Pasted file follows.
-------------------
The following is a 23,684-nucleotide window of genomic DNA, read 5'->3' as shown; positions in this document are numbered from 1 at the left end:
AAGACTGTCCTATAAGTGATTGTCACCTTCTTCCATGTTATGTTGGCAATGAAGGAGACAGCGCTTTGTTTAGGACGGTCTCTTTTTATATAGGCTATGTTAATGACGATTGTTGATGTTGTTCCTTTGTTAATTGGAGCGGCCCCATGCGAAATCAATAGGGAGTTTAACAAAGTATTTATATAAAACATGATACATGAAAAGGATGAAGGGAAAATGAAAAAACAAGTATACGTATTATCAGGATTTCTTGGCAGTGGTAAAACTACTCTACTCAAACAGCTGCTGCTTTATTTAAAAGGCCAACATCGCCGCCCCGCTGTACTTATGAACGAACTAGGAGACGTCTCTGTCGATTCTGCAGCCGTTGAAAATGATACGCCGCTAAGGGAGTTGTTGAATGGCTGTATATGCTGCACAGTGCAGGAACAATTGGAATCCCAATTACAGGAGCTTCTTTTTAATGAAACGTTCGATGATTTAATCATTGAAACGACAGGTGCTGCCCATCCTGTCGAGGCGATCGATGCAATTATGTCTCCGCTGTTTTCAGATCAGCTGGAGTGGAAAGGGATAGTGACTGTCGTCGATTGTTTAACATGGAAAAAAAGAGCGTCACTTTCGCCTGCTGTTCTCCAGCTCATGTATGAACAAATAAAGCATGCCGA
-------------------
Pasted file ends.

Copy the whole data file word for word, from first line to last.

The following is a 23,684-nucleotide window of genomic DNA, read 5'->3' as shown; positions in this document are numbered from 1 at the left end:
AAGACTGTCCTATAAGTGATTGTCACCTTCTTCCATGTTATGTTGGCAATGAAGGAGACAGCGCTTTGTTTAGGACGGTCTCTTTTTATATAGGCTATGTTAATGACGATTGTTGATGTTGTTCCTTTGTTAATTGGAGCGGCCCCATGCGAAATCAATAGGGAGTTTAACAAAGTATTTATATAAAACATGATACATGAAAAGGATGAAGGGAAAATGAAAAAACAAGTATACGTATTATCAGGATTTCTTGGCAGTGGTAAAACTACTCTACTCAAACAGCTGCTGCTTTATTTAAAAGGCCAACATCGCCGCCCCGCTGTACTTATGAACGAACTAGGAGACGTCTCTGTCGATTCTGCAGCCGTTGAAAATGATACGCCGCTAAGGGAGTTGTTGAATGGCTGTATATGCTGCACAGTGCAGGAACAATTGGAATCCCAATTACAGGAGCTTCTTTTTAATGAAACGTTCGATGATTTAATCATTGAAACGACAGGTGCTGCCCATCCTGTCGAGGCGATCGATGCAATTATGTCTCCGCTGTTTTCAGATCAGCTGGAGTGGAAAGGGATAGTGACTGTCGTCGATTGTTTAACATGGAAAAAAAGAGCGTCACTTTCGCCTGCTGTTCTCCAGCTCATGTATGAACAAATAAAGCATGCCGA